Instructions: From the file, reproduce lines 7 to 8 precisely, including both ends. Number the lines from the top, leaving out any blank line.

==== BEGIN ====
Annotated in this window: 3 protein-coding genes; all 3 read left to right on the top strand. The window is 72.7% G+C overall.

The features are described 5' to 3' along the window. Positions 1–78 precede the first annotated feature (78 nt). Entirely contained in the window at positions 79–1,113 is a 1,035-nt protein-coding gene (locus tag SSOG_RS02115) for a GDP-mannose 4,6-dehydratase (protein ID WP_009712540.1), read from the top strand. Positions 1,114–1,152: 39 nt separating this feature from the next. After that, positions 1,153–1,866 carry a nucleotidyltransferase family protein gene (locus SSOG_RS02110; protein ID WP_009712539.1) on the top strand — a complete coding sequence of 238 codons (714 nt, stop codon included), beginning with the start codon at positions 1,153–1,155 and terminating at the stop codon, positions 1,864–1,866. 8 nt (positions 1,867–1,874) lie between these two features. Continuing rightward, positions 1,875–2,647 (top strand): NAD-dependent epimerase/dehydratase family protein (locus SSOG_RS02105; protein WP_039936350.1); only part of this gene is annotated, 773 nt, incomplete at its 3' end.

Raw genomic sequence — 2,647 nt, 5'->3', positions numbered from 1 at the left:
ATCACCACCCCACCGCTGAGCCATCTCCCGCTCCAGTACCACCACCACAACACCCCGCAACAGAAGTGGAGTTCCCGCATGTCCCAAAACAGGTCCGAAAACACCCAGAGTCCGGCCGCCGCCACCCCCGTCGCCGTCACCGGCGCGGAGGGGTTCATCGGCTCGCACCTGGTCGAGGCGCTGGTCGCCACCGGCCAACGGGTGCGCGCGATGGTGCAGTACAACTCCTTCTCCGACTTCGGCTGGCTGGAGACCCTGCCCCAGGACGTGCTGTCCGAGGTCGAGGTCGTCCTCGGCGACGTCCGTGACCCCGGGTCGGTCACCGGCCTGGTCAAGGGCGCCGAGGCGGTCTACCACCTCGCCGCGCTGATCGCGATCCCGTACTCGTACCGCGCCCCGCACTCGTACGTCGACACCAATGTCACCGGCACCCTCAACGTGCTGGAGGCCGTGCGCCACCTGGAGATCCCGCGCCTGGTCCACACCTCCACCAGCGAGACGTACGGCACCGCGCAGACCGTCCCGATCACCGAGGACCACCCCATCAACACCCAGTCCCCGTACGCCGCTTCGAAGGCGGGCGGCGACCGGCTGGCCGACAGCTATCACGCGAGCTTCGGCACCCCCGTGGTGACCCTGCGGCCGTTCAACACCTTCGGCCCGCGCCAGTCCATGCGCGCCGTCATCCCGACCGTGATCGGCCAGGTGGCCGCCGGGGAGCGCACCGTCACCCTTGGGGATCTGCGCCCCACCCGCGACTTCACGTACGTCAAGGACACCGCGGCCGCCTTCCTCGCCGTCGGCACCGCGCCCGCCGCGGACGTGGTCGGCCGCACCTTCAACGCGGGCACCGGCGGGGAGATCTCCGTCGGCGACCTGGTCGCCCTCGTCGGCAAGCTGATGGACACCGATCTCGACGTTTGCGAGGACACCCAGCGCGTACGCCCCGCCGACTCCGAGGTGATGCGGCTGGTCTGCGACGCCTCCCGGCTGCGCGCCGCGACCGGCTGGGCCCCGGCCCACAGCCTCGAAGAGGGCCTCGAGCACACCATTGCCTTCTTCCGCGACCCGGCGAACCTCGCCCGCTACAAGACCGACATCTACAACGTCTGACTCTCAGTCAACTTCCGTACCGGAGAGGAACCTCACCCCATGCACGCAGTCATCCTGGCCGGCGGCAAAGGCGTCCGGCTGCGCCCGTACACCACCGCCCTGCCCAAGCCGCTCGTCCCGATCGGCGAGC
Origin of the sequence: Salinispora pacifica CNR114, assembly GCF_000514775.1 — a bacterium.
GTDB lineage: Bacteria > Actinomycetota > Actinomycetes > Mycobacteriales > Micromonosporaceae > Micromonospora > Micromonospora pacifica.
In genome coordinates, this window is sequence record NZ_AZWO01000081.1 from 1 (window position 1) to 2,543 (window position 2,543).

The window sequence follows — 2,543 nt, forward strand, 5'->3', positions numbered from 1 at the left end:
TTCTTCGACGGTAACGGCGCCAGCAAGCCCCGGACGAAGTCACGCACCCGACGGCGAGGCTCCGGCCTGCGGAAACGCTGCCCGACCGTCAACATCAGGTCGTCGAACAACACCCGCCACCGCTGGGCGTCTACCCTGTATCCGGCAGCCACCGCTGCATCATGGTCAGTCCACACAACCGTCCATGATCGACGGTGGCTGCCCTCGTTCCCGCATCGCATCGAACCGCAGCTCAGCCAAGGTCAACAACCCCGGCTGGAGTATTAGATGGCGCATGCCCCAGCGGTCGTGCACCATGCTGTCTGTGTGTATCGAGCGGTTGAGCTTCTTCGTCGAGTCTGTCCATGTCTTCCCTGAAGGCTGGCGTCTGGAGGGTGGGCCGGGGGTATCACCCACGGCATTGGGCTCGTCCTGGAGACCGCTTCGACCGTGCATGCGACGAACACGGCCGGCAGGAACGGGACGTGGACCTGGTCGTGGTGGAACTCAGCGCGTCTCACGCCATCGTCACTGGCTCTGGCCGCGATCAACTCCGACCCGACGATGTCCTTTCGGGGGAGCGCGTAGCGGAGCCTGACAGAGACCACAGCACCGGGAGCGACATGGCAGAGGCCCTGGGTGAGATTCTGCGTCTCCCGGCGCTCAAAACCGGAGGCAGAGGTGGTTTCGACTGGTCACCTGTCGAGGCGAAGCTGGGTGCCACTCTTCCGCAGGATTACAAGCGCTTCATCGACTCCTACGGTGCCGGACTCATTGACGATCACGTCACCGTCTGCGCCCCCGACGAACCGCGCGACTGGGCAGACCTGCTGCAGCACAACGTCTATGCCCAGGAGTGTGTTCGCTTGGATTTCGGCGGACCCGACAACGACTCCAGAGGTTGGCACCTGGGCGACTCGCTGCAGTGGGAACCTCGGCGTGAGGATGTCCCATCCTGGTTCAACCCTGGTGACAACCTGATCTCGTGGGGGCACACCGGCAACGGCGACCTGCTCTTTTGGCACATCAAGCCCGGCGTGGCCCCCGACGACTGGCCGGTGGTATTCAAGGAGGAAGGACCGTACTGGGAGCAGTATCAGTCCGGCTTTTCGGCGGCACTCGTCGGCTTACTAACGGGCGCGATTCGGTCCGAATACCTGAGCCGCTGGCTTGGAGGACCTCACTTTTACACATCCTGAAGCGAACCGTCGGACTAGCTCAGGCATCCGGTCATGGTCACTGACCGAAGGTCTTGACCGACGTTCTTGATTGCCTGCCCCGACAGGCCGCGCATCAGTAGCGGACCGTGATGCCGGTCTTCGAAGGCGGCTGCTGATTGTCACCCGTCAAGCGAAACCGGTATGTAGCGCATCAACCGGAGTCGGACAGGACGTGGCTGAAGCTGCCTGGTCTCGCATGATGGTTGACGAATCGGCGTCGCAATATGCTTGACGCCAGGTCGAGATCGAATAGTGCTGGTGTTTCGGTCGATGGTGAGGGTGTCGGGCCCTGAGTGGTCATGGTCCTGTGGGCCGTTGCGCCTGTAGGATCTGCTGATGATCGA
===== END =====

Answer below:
In genome coordinates, this window is sequence record NZ_AZWO01000081.1 from 1 (window position 1) to 2,543 (window position 2,543).

The window sequence follows — 2,543 nt, forward strand, 5'->3', positions numbered from 1 at the left end: